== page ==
Rényi divergence as a secondary objectivepost by jessicata (jessica.liu.taylor) · 2016-04-06T02:08:16.000Z · score: 2 (2 votes) · LW · GW · None comments
Summary: Given that both imitation and maximization have flaws, it might be reasonable to interpolate between these two extremes. It's possible to use Rényi divergence (a family of measures of distance between distributions) to define a family of these interpolations.
Rényi divergence is a measure of distance between two probability distributions. It is defined as
with . Special values can be filled in by their limits.
Particularly interesting values are and .
Consider some agent choosing a distribution over actions to simultaneously maximize a score function and minimize Rényi divergence from some base distribution . That is, score according to
where controls how much the secondary objective is emphasized. Define . We have , and is a quantilizer with score function and base distribution (with the amount of quantilization being some function of , , and ). For , will be some interpolation between and .
It's not necessarily possible to compute . To approximate this quantity, take samples and compute
Of course, this requires and to be specified in a form that allows efficiently estimating probabilities of particular values. For example, and could both be variational autoencoders.
As approaches 1, this limits to
As approaches , this limits to
Like a true quantilizer, a distribution trained to maximize this value (an approximate quantilizer) will avoid assigning much higher probability to any action than does.
These approximations yield training objectives for agents which will interpolate between imitating and maximizing . What do we use these for? Patrick suggested that could be an estimation of the distribution of actions a human would take (trained using something like this training procedure). Then, the distribution maximizing the combined objective will try to maximize score in a somewhat human-like way; it will interpolate between imitation and score-maximization.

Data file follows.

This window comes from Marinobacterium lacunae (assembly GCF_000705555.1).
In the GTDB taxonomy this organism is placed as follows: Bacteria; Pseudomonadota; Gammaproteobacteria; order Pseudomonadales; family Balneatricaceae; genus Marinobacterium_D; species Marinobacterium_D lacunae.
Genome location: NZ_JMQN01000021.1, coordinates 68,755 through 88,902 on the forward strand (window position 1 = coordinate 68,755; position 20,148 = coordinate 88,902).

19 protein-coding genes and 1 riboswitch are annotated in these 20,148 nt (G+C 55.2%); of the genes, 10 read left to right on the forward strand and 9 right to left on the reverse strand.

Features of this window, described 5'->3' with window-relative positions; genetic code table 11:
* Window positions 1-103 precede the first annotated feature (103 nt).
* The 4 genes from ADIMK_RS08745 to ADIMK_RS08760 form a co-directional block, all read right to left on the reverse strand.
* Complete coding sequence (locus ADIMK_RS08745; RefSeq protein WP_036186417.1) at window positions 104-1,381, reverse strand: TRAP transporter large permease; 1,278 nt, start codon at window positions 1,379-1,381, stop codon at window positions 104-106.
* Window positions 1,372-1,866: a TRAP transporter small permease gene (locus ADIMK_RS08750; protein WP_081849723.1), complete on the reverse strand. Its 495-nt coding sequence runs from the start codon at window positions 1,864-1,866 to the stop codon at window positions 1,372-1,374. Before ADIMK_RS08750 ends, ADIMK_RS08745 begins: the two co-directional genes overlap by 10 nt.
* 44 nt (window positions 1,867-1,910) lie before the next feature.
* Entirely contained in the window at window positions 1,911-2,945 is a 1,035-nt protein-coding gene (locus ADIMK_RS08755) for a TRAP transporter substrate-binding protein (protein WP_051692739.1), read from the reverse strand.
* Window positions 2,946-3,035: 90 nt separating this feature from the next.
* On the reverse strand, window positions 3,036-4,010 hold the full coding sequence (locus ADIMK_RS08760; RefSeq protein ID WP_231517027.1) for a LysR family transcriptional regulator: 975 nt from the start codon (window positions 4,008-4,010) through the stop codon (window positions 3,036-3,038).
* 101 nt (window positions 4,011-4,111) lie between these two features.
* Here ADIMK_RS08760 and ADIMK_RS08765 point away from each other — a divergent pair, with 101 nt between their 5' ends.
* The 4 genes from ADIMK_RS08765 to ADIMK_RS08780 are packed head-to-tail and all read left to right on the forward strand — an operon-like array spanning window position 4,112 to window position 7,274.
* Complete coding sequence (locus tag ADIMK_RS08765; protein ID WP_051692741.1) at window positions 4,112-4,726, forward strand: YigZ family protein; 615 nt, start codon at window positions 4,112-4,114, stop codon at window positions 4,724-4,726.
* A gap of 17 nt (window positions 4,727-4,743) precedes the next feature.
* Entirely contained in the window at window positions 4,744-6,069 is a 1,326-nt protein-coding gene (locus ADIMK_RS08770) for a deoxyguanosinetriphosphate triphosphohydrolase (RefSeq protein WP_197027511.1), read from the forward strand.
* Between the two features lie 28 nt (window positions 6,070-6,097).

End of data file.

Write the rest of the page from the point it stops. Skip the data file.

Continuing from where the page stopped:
There are problems, though. Suppose a human and an AI can both solve Sudoku, but the AI can't solve it the way a human would. Suppose the AI trains a distribution over ways of filling out the puzzle to imitate the human. will usually not solve the puzzle, since the AI can't solve the puzzle the way a human would. Suppose the AI is choosing a distribution over ways of filling out the puzzle to maximize a combined objective based on solving the puzzle and having low Renyi divergence from . If , then will be an approximate quantilizer with base distribution , so it is unlikely to solve the puzzle unless is very low (since very rarely solves the puzzle). With , there is not much of a guarantee that the AI is solving the puzzle the way a human would; unlike a quantilizer, a distribution trained with may assign much higher probability to some ways of filling out the puzzle than does. Something like meeting halfway might be necessary to ensure that the AI solves the problem in a humanlike way.
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